Planking is available in various widths and is available with tongue and groove in lengths or as plain square edged planks that simply butt up against one another.
To create plywood, the bark is removed from a log and the bare log is placed on a lathe-type machine that peels off thin layers of wood, usually after the wood has been steamed or soaked in hot water. The sheets of wood are sorted according to the number of knot holes, grain imperfections and so on. The best sheets become the outside – face sheet or veneer sheet – of the plywood. These layers are laid down edge to edge with their grain running perpendicular to the panel’s grain, then spliced, taped, stitched or glued together. The rough-edged panel then goes to the trimming area where it’s cut to the appropriate size and grade stamped.
The piece of timber in a joint that receives the point of a nail or screw. The other section is known as the headside.
The treatment of timber with chemicals to improve its resistance to attack by biological organisms, such as fungi, insects and marine borers. The chemicals can be brushed or sprayed onto the surface of the timber but treatment is more effective if the chemicals are impregnated into the timber under vacuum and/or pressure in special treatment vessels.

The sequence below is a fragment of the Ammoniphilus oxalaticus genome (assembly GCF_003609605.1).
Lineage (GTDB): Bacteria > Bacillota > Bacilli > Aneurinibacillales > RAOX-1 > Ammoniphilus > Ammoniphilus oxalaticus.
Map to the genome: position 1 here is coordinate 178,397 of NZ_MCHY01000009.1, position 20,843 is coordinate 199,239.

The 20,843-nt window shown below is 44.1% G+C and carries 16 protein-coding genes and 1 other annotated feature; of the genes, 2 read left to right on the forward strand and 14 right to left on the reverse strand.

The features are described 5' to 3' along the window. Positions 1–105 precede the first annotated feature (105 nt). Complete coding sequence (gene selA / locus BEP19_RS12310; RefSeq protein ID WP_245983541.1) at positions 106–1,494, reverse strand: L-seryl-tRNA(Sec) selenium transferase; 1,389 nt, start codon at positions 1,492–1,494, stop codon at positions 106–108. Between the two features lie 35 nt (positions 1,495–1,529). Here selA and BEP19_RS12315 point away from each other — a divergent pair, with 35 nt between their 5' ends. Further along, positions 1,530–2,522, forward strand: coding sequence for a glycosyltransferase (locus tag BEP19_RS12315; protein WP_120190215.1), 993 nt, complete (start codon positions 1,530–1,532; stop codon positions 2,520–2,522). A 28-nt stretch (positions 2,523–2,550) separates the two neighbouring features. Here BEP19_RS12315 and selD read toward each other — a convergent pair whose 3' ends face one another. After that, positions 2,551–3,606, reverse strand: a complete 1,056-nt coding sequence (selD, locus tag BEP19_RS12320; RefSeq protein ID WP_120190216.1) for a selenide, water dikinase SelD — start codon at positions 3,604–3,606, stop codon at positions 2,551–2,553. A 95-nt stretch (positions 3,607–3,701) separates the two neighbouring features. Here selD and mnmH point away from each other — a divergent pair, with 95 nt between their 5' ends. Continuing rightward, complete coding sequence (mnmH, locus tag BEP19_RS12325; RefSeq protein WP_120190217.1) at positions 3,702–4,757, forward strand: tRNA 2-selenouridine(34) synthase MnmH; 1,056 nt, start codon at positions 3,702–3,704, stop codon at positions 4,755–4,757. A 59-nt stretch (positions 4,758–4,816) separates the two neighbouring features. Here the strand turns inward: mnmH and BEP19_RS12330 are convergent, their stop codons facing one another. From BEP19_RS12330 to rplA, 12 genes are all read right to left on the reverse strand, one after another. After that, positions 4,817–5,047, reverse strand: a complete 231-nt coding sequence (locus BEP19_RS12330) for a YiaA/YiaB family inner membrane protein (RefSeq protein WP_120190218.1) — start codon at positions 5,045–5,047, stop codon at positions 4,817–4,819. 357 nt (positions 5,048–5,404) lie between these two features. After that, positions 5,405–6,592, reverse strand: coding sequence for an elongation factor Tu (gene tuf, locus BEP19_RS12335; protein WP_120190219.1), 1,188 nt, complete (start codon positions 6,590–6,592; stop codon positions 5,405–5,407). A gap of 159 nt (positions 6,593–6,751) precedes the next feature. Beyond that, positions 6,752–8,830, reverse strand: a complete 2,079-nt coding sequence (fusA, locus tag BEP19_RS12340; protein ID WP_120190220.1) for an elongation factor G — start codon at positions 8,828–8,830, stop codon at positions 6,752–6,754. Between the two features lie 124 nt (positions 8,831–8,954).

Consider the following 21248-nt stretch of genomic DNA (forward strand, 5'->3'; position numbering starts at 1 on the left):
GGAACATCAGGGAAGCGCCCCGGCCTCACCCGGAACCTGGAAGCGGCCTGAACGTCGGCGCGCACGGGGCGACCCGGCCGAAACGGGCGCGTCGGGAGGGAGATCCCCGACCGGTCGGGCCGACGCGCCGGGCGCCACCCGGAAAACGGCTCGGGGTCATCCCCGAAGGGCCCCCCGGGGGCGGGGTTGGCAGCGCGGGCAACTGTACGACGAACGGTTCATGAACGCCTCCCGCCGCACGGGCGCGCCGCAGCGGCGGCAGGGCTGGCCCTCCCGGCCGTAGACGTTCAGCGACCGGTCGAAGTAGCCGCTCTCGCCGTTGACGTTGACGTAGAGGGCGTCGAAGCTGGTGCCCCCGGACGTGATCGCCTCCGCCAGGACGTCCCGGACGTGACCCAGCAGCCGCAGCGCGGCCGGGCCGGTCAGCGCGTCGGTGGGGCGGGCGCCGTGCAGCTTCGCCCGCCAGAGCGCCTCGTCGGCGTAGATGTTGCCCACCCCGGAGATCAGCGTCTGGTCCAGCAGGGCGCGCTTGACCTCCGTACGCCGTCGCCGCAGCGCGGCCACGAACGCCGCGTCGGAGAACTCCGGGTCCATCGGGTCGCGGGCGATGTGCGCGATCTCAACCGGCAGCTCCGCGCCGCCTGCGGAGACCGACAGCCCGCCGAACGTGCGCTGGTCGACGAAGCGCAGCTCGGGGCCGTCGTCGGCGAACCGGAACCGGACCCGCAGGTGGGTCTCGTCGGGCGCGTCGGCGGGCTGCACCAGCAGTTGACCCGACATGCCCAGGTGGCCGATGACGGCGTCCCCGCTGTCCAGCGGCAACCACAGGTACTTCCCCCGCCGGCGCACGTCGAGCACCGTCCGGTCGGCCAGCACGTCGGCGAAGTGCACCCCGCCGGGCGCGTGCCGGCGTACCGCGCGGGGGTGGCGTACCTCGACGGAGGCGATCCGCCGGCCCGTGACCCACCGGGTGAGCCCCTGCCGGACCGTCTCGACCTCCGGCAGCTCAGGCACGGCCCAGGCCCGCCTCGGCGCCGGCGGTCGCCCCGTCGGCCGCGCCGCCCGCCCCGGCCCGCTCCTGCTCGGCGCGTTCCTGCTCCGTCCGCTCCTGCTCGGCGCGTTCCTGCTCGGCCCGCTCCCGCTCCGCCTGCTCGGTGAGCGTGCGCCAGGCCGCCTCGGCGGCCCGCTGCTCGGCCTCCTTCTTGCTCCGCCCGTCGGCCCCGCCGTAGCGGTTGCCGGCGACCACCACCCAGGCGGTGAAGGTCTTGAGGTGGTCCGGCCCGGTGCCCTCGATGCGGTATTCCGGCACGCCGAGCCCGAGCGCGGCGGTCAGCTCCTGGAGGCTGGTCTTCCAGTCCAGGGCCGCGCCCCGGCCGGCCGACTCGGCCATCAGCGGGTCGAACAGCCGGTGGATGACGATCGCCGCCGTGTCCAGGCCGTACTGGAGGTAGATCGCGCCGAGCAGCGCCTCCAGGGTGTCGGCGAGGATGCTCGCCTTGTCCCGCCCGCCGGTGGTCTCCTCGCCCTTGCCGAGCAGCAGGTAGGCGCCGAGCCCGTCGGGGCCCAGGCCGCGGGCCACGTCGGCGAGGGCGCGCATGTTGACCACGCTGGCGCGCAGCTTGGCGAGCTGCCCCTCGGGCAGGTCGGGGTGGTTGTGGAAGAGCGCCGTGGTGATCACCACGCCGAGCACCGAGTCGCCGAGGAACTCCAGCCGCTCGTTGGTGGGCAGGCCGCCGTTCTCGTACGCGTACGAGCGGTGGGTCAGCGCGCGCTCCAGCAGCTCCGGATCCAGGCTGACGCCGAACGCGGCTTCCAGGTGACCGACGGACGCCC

A horizontal beam that provides intermediate support for rafters or sheet roofing.
One of a set of parallel sloping beams that form the main structural element of a roof.
A narrow ribbon of cells that conducts and stores food in a tree. Rays run across the grain of timber.
The edge has been cut to form a step, usually as part of a joint.
The vertical side of an opening in a wall.
The vertical part of a step.
The log is mounted in a large lathe and turned against the blade which peels the veneers in long sheets. Also called peeling or slicing.
Smooth surfaced – smoother than a planed surface.
A warm roof construction where the insulation is located above the roof deck but below the weatherproof membrane. May also refer to composite panel products – known as sandwich panels – where panels are built up from layers of different materials.
Liquid – mostly water – contained within cells in a tree or timber. Sap is the means by which dissolved food and salts are moved around the tree.
The outer area of a tree trunk or log, which in the growing tree contains living cells and reserve materials such as starch. Sapwood is generally lighter in colour than the inner heartwood, although not all species show a clear difference between the two. The sapwood is more vulnerable to attack by biological organisms but is also usually more permeable than the heartwood – this makes it easier to treat with preservatives.